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Steve Lunetta: A Fairy Tale

Right Here Right Now

Posted: February 28, 2010 10:23 p.m.
Updated: March 1, 2010 4:55 a.m.

Once upon a time in the land of Nutsnfruits, lived the very wise and good King Arnold. The people loved King Arnold and the king loved them. Well, they used to until he knuckled under to the ogre and troll union a few years ago and gave away the goose that lays the golden (state) egg.

In his younger years, King Arnold was famous for parading around without many clothes, showing off a marvelous physique that made the harpies and nymphs swoon with delight.  

In his later years, however, the King had taken to wearing three-piece suits since someone apparently told him he was buck naked.

King Arnold made his money by entertaining the people of Nutsnfruits and many other lands. He often portrayed robotic knights who slew dragons, or at least other robotic knights sent by a fully-cognizant computer system that was intent on destroying all of mankind through advanced cybertronics.  

One day, good King Arnold made a proclamation; “Good but naïve people of Nutsnfruits, I come to you with great tidings. Thanks to the Great King in Washingdor, we have been stimulated by much gold to save employment! Cobblers, farmers, masons, barbers, bakers and candlestick makers will all have much work to do.”

A poor peasant in the crowd, Earl the Cranky, shouted out to the king, “How many jobs doth the king thinks he has saved?”  

Good King Arnold responded, “Methinks nearly 150,000 souls. Yes, many dwarves, elves and pixies are now employed due to the gifts from Washingdor.”

“But my King,” ventured the brave Earl, “were not most of these jobs created to slop the pigs in your castle, shine the royal carriage wheels, wash the windows in your tower and feed the narcissistic public employees?

How many jobs were created that had nothing to do with the government?”

“I, uh, er,” stammered King Arnold, “next question.”

Earl went on, “Good King, be ye not angry with your humble servant, but the Web site lists all the places that the gold stimulation went. More than half went to the Department of Education.”

“And the gold sent to Advance Beauty College goes on for pages. Dost the King truly think the economic recovery lies in feeding the Education Beast and hairdressers?”

The King then yelled, “Where is the Queen? Why did she not inform me of this? She could have easily called me from her car and let me know.”

“And there is more, Good King” continued the brave Earl. “Prince Mitch McConnell of the House of Reaganites said that ‘the federal government (is) borrowing money from our grandchildren to send it down to (the governors) to make their employment situation with state employees less severe.

But ... if you look at the private sector, where job generation really needs to occur, the stimulus was sold to keep unemployment at 8 percent. It’s now almost 10 percent.’”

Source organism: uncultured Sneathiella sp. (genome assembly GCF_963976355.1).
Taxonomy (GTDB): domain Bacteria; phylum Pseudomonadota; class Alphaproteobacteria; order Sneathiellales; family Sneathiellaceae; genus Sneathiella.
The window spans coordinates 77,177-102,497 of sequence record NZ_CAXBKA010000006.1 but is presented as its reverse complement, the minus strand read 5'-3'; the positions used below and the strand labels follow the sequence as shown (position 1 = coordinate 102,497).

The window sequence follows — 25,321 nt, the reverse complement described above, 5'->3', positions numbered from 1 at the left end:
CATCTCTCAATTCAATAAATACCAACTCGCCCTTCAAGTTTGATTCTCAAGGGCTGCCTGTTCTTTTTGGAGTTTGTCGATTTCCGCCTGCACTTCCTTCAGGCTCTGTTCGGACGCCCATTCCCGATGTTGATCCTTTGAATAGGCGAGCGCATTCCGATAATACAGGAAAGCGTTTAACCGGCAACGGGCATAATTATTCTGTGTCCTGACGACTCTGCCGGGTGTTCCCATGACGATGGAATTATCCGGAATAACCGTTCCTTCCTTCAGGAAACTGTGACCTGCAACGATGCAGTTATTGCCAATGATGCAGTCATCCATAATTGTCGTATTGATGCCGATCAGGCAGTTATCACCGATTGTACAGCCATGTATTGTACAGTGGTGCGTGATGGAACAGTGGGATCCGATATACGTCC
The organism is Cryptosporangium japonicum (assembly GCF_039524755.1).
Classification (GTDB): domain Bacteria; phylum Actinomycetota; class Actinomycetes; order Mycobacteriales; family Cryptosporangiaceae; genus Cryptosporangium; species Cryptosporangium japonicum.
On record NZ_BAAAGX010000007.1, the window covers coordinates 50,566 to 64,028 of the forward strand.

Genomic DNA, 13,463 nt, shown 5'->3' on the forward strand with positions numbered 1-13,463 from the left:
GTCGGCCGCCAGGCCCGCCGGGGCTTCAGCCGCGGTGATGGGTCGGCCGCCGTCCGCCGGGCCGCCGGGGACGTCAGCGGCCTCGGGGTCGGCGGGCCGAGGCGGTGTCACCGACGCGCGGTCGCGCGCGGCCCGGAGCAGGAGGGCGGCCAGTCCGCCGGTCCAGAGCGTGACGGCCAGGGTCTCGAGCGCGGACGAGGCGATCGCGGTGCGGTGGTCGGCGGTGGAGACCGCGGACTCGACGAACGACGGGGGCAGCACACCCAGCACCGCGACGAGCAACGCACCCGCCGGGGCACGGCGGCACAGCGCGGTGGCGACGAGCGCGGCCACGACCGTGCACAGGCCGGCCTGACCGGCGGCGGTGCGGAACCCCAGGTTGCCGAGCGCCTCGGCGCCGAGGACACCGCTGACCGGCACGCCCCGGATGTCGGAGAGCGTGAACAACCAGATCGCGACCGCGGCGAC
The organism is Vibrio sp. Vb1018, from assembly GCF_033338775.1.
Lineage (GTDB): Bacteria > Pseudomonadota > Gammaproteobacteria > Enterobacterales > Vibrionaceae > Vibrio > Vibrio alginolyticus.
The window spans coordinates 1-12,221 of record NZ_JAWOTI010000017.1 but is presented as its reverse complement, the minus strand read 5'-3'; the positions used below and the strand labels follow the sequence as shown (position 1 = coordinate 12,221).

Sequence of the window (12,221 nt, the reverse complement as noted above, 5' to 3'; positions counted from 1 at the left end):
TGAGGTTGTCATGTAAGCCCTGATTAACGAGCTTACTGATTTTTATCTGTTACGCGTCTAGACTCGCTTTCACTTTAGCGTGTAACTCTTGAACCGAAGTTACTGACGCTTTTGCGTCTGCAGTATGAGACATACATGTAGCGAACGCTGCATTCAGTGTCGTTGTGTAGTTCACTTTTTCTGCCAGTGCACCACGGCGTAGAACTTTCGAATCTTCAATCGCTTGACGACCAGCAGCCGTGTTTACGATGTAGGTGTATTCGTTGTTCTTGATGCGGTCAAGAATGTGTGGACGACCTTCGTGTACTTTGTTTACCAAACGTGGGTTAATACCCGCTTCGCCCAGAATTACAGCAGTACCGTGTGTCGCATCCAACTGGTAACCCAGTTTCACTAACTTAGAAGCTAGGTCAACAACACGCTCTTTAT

“It doth not matter” said the king, “because we have helped the people who matter most — the ogres, trolls, orcs and goblins who keep the government and public services running.”

But the magnificent Earl continued, “In the long run, good king, it is not public employees who keep the kingdom running and your coffers full. It is the small businessmen like the butcher, tailor and blacksmith who keep our economy healthy. Wealth creation is caused by businesses not public-sector employees.”

Upon hearing these words, King Arnold went back to his castle and thought long and hard. He reflected on his rash words, the folly of socialism, the magic of capitalism and the really cute milkmaid in the front row of the crowd.

Slowly, the good king changed his mind. He realized that the kingdom would truly be better without borrowed gold from our grandchildren and that the disastrous policies of the great king in Washingdor would only bring ruin for the Golden Egg State.

He decided to balance the budget, renegotiate retirement packages with the troll and ogre unions, reign in the spending of the castle and cut taxes so businesses could flourish.

His kingdom slowly but surely turned around and began to add real jobs that helped the peasants immensely. His coffers also began to refill as the lower taxes encouraged businesses to expand thereby increasing the economy and the tax base.

And they lived happily ever after. The end.

Steve Lunetta is a resident of Santa Clarita and a champion of all oppressed elves, dwarves and pixies. His column reflects his own views and not necessarily those of The Signal. “Right About Now” appears Mondays. He can be reached at


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